Placebo – Pleasing Them


I’ve always been fascinated by placebos — details about EphXacy below. I’m intrigued that our brains can create morphine and drugs more powerful than the drug companies can, just because we think we can. I’m fascinated that the more expensive a placebo is, the

details below

better it works. (Of course, that makes logical sense – the more you buy into it, the better – but wow!)
Studies have long shown the placebo effect is real. There is plenty of scientific documentation to back it up. But a new study recently revealed that you can even know you’re taking a placebo and still show signs of improvement. Isn’t that amazing? (Since it’s a newer study, they still have to replicate it. But still – wow.)
What does this have to do with spiritual-religious life?
Placebo means “I will please” — and this can be problematic.
When we please someone at our own expense, that’s a problem. It’s what I refer to as “OY thinking.” OY stands for:


There are times when it’s appropriate to put others first, and times when it’s inappropriate. When we habitually or unthinkingly please others, we risk doing so at our own expense.
All kids, like we did, learn that part of being in a community means sublimating our own immediate wants and desires for the benefit of the larger group. We learned to please others in order to fit into our community. We internalized that the greatest good for the greatest number is the greatest good and takes precedence over our self-care.
The problem is that some of us learned this too well. For some of us, unlearning this and putting ourselves before others seems hardly possible.
As adults, sometimes it’s hard for us to maintain our boundaries. If my wife and I are having guests over for dinner and I’m tired, and I don’t want people to be visiting anymore – it’s hard for me to say, “Guys, I’m tired. I need you to leave now.” Instead, we all put on a good face, and we pretend. We please them. Easier in the short term, harder in the long run.
The recently deceased sage Thomas Merton wrote:
To allow oneself to be carried away by a multitude of
conflicting concerns, to surrender oneself to too many
demands, to commit oneself to too many projects, to want
to help everyone in everything is to succumb to violence.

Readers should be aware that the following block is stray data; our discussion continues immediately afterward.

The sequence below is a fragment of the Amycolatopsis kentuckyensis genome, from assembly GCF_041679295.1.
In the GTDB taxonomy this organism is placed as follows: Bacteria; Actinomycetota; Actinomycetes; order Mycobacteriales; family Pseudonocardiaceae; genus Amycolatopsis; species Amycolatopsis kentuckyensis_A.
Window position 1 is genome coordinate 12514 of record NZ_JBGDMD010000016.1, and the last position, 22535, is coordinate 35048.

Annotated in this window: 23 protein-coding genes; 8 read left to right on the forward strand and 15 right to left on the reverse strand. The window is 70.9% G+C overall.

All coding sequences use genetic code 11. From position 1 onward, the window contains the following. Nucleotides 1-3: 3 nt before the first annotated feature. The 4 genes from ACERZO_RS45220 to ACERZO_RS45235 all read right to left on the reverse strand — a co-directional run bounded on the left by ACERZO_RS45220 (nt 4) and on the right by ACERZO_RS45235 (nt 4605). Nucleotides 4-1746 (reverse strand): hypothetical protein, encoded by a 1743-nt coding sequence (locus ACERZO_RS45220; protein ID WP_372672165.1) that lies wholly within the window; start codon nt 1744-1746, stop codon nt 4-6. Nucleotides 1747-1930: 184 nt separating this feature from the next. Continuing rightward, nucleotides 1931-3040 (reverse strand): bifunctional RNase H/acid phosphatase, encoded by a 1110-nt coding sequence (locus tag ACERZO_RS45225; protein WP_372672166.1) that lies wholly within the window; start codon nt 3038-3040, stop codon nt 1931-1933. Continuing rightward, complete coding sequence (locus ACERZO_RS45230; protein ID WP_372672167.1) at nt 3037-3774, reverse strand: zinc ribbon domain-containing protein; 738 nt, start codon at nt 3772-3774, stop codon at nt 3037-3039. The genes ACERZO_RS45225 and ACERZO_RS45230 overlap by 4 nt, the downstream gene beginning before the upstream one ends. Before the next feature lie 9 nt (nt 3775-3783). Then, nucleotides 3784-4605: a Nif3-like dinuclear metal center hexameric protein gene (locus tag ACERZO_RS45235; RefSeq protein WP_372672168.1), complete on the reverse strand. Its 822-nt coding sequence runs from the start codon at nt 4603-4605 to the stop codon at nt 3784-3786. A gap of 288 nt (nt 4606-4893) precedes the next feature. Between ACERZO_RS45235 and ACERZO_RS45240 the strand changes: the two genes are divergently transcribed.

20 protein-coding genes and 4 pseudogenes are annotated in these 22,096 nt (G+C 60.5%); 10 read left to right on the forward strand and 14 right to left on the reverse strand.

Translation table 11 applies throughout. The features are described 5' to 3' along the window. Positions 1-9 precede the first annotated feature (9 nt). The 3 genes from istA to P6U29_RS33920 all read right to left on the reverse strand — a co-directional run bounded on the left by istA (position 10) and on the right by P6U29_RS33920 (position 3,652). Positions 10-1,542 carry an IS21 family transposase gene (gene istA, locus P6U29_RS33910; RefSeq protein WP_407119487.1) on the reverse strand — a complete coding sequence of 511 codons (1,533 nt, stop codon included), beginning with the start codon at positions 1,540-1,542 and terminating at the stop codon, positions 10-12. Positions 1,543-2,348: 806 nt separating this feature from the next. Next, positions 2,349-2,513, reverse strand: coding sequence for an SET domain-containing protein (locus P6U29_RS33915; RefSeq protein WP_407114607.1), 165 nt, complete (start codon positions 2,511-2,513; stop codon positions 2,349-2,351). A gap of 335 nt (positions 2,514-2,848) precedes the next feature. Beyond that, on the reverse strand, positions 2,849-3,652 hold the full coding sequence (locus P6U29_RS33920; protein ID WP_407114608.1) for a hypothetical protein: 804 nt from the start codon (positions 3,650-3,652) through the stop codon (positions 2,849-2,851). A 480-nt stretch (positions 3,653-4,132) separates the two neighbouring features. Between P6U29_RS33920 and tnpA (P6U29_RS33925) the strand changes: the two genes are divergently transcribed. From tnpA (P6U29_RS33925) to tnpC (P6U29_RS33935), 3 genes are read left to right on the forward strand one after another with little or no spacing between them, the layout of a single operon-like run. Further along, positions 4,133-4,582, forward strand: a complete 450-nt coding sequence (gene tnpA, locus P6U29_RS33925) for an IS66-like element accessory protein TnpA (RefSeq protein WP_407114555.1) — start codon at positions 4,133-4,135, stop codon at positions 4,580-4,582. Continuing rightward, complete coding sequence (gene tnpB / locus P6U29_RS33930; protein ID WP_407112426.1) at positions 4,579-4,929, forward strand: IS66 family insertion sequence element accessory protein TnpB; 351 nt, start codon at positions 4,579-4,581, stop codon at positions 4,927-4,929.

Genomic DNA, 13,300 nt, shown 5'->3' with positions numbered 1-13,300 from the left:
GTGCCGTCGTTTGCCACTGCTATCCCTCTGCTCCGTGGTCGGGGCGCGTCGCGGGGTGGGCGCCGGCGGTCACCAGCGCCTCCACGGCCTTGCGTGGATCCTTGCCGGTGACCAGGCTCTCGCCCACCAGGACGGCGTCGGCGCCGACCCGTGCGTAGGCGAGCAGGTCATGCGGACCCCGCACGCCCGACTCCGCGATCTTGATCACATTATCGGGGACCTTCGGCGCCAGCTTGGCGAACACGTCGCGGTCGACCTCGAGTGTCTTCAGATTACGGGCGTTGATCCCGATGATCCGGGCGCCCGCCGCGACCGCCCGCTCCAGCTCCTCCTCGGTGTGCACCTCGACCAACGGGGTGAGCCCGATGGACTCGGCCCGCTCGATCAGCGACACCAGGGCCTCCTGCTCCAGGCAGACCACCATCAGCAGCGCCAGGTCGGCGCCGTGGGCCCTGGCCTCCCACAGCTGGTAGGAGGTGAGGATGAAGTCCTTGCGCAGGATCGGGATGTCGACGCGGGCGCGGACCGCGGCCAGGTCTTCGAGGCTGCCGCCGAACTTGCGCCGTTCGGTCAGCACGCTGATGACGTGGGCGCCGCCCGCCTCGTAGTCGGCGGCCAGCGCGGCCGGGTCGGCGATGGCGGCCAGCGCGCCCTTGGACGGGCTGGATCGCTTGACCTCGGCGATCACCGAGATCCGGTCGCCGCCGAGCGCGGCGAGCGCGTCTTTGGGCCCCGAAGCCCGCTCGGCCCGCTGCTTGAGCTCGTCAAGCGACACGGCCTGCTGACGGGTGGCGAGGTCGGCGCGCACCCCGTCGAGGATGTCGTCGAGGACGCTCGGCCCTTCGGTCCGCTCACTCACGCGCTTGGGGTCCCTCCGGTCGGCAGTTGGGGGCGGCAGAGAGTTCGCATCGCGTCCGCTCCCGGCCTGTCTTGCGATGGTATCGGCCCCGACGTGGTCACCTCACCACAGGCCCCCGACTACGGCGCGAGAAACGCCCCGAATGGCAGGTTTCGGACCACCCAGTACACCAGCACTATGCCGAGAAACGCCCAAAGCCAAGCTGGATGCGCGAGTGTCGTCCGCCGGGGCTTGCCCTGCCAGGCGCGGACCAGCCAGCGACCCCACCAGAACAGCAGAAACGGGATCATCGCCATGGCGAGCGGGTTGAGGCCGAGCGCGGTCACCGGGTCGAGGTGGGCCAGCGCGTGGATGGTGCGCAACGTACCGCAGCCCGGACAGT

More than that, it is cooperation in violence. It destroys
your own inner capacity for peace. It destroys
the fruitfulness of your own work, because it kills the
root of inner wisdom, which makes the work beautiful.

As they say on airlines, put the oxygen mask on yourself before putting it on others. (I’ve spoken with a pilot who told me that if that mask falls you only have about 30 seconds before you lose consciousness, so for God’s sake, put on your own mask first.)
Spiritual-religious advice:
Think about when you please others at your own expense. What does that do to you? What does that do to them?
With love,
i best


A group of second-semester seniors were entrusted to me. They were the self-proclaimed “dummy-class” of the school. I was supposed to teach them ‘College Algebra,’ but found that to be difficult.
This group of students were cruel to each other. They were both verbally and physically abusive. With the blessing of the administration, I detoured in my lessons of math qua math and made instilling kindness in them my highest priority.
How does one teach kindness?
The answer: marketing placebos.
Here is how I did it:

  • How does one teach kindness?
  • Kindness does not happen without empathy.
  • Therefore, I needed to teach about empathy.
  • How does one teach empathy?
  • Sales! One cannot sell without understanding another’s point of view.

We spent a few weeks packaging and writing the copy for a novelty product we called “Ephxacy — the all purpose placebo.”
First, we had to sell the administration on the idea that we should be allowed to sell it to students — which involved us committing to donating the proceeds back to the school.  Second, we learned about elevator-pitches and then sold it!  So much fun.
Stop by De La Salle North Catholic in Portland and pick up a bottle for $5. Proceeds go to help buy bus-passes for students in need.
If you are outside of Portland, there is a minimum order of 5 bottles plus a shipping charge.

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